In my first installment of valuable lessons to be taken from the 2008 market collapse, lesson number one was about the importance of cash management, without which you expose your portfolio to the maximum degree of risk, regardless what investments you hold. Lesson number two is learning to invest during times of maximum pessimism.
By avoiding leverage and keeping plenty of cash on hand, you stand ready to take significant advantage of opportunities that only a pessimistic market environment can provide. Teck Resources (TCK) is a diversified commodity producer that fell below $5 a share during the depth of the market selloff. I examined it in more detail on Real Money when the shares were around $15, still an attractive price given the company's assets and earnings power. Two years later, shares were trading above $60. Interestingly enough, Teck shares have fallen back to $29 today and trade for 7x earnings, along with a decent yield of 2.6%. Perhaps the opportunity to take another swing is forthcoming.
It's safe to say that any investor who either took a nibble or bet big on stocks at the end of 2008 experienced a nice return. After all, the S&P 500 more than doubling since then has created some huge winners. And therein lies another very important lesson for investors. Many are so quick to remember the pain from the market selloff, yet few want to recall the prolific opportunity that emerged as a result. The reason is the pain of loss resonates more deeply than the pleasure of gain. A poker player can accurately recall the painful lost hands, but rarely remembers the big winning hands. British Open runner-up Adam Scott will never forget his agonizing loss last week, no matter how many more golf tournaments he wins until he wins a major championship.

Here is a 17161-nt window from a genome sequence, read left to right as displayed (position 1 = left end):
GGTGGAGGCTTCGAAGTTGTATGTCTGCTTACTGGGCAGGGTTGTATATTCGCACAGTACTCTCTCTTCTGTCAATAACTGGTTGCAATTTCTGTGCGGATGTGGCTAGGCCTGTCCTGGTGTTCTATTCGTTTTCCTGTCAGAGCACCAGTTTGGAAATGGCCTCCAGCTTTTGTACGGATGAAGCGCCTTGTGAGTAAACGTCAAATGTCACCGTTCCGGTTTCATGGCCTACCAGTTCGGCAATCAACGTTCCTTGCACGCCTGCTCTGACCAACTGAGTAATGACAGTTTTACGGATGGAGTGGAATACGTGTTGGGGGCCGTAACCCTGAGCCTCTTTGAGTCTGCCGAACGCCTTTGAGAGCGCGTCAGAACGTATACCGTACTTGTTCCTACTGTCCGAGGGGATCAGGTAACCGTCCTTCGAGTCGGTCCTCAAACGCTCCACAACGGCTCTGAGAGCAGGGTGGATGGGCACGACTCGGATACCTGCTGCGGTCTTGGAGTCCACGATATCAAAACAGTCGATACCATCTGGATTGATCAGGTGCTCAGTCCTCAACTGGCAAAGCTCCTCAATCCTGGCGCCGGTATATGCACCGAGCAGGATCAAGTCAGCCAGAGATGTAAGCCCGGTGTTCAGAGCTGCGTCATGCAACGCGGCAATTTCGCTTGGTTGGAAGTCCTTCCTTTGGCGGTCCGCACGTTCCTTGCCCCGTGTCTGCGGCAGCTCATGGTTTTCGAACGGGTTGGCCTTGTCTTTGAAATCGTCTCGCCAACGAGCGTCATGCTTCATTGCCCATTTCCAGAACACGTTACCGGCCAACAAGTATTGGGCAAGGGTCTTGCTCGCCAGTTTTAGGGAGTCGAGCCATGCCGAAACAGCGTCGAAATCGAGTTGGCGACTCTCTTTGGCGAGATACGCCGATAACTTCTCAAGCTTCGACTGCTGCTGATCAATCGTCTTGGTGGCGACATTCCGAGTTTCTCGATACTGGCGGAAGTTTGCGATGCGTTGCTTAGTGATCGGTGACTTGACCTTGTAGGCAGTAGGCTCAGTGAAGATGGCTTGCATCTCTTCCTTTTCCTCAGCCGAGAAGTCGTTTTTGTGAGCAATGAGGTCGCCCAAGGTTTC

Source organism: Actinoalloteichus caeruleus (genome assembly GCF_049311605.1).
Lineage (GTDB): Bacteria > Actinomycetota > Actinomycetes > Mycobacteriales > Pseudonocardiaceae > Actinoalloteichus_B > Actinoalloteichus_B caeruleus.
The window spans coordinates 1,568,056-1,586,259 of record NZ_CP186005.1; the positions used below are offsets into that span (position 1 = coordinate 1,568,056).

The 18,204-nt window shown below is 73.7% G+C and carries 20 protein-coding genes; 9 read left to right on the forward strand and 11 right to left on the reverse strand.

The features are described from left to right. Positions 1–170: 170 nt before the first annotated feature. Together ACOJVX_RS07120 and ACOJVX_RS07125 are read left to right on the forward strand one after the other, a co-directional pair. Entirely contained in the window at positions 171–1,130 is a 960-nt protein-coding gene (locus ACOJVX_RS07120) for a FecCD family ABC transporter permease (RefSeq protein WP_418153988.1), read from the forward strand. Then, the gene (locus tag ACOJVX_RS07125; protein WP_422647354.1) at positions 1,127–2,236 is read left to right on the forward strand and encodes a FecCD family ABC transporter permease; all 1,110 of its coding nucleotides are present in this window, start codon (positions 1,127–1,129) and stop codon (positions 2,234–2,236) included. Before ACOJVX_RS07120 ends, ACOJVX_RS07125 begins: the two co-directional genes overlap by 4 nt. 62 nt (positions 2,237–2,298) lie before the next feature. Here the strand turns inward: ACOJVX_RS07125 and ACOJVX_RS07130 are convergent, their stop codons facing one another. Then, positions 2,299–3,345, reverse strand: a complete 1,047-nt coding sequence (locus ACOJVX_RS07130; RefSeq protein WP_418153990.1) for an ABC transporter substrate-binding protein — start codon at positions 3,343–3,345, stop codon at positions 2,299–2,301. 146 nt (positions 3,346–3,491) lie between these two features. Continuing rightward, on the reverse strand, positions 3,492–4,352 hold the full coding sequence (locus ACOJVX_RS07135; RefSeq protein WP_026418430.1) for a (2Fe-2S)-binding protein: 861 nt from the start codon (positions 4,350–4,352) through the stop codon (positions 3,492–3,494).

The greatest predicting factor of future stock market returns is not the economy but valuation. From 2009 to 2011, investors experienced one of the strongest bull markets in history against backdrop of high employment, declining housing prices and modest economic growth because pessimism created very attractive prices.
Today there are pockets of pessimism that are likely to provide fantastic future returns. I have written several times about the large-cap financials, so there's no need to repeat myself here. Another area of pessimism is natural gas, which today sits at $3 compared with $13 in 2008. That means names like Chesapeake Energy (CHK) and Calpine (CPN) that could do very well in the years to come. Over time, capitalism creates an attraction towards the lowest cost of production and there continues to be a shift towards natural gas over coal.
Prem Watsa, the head of Canadian insurer Fairfax Financial Holdings and considered by some as the Warren Buffett of Canada, recently doubled his equity investment in BlackBerry maker Research In Motion (RIMM). He's now the largest shareholder, with a 10% stake, and has been a member of RIMM's board since January. Watsa's success is attributed to his ability to make big bets in the most pessimistic of circumstances.
Do not be afraid to concentrate your efforts in the most-hated areas of the market. Tremendous investment upside reside in the most pessimistic waters.